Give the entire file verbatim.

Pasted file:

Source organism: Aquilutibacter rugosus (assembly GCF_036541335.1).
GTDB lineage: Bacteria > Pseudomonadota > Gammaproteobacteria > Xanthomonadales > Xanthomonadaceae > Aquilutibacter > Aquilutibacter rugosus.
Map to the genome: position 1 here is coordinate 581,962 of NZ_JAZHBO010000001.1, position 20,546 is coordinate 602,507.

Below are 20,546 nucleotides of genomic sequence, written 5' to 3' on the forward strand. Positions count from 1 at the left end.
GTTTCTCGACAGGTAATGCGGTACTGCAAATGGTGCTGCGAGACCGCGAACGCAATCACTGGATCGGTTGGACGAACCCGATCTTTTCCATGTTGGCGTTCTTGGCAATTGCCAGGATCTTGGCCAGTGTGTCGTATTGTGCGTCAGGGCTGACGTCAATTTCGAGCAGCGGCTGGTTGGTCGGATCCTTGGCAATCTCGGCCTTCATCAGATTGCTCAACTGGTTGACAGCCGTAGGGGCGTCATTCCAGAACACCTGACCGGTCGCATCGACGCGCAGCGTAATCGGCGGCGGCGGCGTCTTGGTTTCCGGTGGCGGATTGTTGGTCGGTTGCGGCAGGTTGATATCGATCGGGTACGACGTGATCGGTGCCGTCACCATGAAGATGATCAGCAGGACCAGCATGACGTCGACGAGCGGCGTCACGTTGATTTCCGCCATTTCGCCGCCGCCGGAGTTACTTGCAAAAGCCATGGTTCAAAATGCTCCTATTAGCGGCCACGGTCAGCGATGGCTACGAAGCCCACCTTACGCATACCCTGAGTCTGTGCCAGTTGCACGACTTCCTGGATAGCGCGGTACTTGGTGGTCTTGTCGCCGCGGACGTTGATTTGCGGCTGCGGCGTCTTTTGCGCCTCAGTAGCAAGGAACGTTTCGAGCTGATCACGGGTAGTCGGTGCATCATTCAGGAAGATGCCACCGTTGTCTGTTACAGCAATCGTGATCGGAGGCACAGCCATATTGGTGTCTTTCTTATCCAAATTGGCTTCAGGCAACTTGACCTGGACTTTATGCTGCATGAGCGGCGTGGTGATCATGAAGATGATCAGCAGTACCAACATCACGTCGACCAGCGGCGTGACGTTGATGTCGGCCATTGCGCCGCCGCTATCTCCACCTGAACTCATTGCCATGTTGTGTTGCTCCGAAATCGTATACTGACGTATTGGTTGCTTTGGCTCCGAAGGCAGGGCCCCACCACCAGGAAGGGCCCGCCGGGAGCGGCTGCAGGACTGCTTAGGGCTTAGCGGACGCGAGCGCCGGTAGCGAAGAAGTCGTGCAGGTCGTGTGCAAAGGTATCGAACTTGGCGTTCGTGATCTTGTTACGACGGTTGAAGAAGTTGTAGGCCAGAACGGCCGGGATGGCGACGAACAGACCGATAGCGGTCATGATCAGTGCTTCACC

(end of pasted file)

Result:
Source organism: Aquilutibacter rugosus (assembly GCF_036541335.1).
GTDB lineage: Bacteria > Pseudomonadota > Gammaproteobacteria > Xanthomonadales > Xanthomonadaceae > Aquilutibacter > Aquilutibacter rugosus.
Map to the genome: position 1 here is coordinate 581,962 of NZ_JAZHBO010000001.1, position 20,546 is coordinate 602,507.

Below are 20,546 nucleotides of genomic sequence, written 5' to 3' on the forward strand. Positions count from 1 at the left end.
GTTTCTCGACAGGTAATGCGGTACTGCAAATGGTGCTGCGAGACCGCGAACGCAATCACTGGATCGGTTGGACGAACCCGATCTTTTCCATGTTGGCGTTCTTGGCAATTGCCAGGATCTTGGCCAGTGTGTCGTATTGTGCGTCAGGGCTGACGTCAATTTCGAGCAGCGGCTGGTTGGTCGGATCCTTGGCAATCTCGGCCTTCATCAGATTGCTCAACTGGTTGACAGCCGTAGGGGCGTCATTCCAGAACACCTGACCGGTCGCATCGACGCGCAGCGTAATCGGCGGCGGCGGCGTCTTGGTTTCCGGTGGCGGATTGTTGGTCGGTTGCGGCAGGTTGATATCGATCGGGTACGACGTGATCGGTGCCGTCACCATGAAGATGATCAGCAGGACCAGCATGACGTCGACGAGCGGCGTCACGTTGATTTCCGCCATTTCGCCGCCGCCGGAGTTACTTGCAAAAGCCATGGTTCAAAATGCTCCTATTAGCGGCCACGGTCAGCGATGGCTACGAAGCCCACCTTACGCATACCCTGAGTCTGTGCCAGTTGCACGACTTCCTGGATAGCGCGGTACTTGGTGGTCTTGTCGCCGCGGACGTTGATTTGCGGCTGCGGCGTCTTTTGCGCCTCAGTAGCAAGGAACGTTTCGAGCTGATCACGGGTAGTCGGTGCATCATTCAGGAAGATGCCACCGTTGTCTGTTACAGCAATCGTGATCGGAGGCACAGCCATATTGGTGTCTTTCTTATCCAAATTGGCTTCAGGCAACTTGACCTGGACTTTATGCTGCATGAGCGGCGTGGTGATCATGAAGATGATCAGCAGTACCAACATCACGTCGACCAGCGGCGTGACGTTGATGTCGGCCATTGCGCCGCCGCTATCTCCACCTGAACTCATTGCCATGTTGTGTTGCTCCGAAATCGTATACTGACGTATTGGTTGCTTTGGCTCCGAAGGCAGGGCCCCACCACCAGGAAGGGCCCGCCGGGAGCGGCTGCAGGACTGCTTAGGGCTTAGCGGACGCGAGCGCCGGTAGCGAAGAAGTCGTGCAGGTCGTGTGCAAAGGTATCGAACTTGGCGTTCGTGATCTTGTTACGACGGTTGAAGAAGTTGTAGGCCAGAACGGCCGGGATGGCGACGAACAGACCGATAGCGGTCATGATCAGTGCTTCACC